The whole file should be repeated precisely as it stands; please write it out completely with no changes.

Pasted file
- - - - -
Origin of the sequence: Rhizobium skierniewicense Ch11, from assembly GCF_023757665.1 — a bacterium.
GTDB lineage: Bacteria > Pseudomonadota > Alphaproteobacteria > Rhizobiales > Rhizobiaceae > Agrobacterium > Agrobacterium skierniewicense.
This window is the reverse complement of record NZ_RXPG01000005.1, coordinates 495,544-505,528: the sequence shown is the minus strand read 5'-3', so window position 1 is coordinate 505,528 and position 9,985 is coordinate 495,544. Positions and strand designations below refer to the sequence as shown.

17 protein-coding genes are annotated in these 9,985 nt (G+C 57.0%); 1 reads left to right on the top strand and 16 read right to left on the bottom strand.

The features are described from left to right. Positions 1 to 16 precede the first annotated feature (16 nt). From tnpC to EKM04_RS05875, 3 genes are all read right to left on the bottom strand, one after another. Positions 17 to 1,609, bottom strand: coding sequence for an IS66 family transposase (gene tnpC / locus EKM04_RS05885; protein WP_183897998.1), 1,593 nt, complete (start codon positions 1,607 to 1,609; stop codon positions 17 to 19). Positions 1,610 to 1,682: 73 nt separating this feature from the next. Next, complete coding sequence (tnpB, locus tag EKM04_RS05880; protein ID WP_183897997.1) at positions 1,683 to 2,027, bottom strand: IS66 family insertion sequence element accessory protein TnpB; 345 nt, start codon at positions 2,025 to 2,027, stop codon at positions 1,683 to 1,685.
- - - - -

Origin of the sequence: Rhizobium skierniewicense Ch11, from assembly GCF_023757665.1 — a bacterium.
GTDB lineage: Bacteria > Pseudomonadota > Alphaproteobacteria > Rhizobiales > Rhizobiaceae > Agrobacterium > Agrobacterium skierniewicense.
This window is the reverse complement of record NZ_RXPG01000005.1, coordinates 495,544-505,528: the sequence shown is the minus strand read 5'-3', so window position 1 is coordinate 505,528 and position 9,985 is coordinate 495,544. Positions and strand designations below refer to the sequence as shown.

17 protein-coding genes are annotated in these 9,985 nt (G+C 57.0%); 1 reads left to right on the top strand and 16 read right to left on the bottom strand.

The features are described from left to right. Positions 1 to 16 precede the first annotated feature (16 nt). From tnpC to EKM04_RS05875, 3 genes are all read right to left on the bottom strand, one after another. Positions 17 to 1,609, bottom strand: coding sequence for an IS66 family transposase (gene tnpC / locus EKM04_RS05885; protein WP_183897998.1), 1,593 nt, complete (start codon positions 1,607 to 1,609; stop codon positions 17 to 19). Positions 1,610 to 1,682: 73 nt separating this feature from the next. Next, complete coding sequence (tnpB, locus tag EKM04_RS05880; protein ID WP_183897997.1) at positions 1,683 to 2,027, bottom strand: IS66 family insertion sequence element accessory protein TnpB; 345 nt, start codon at positions 2,025 to 2,027, stop codon at positions 1,683 to 1,685.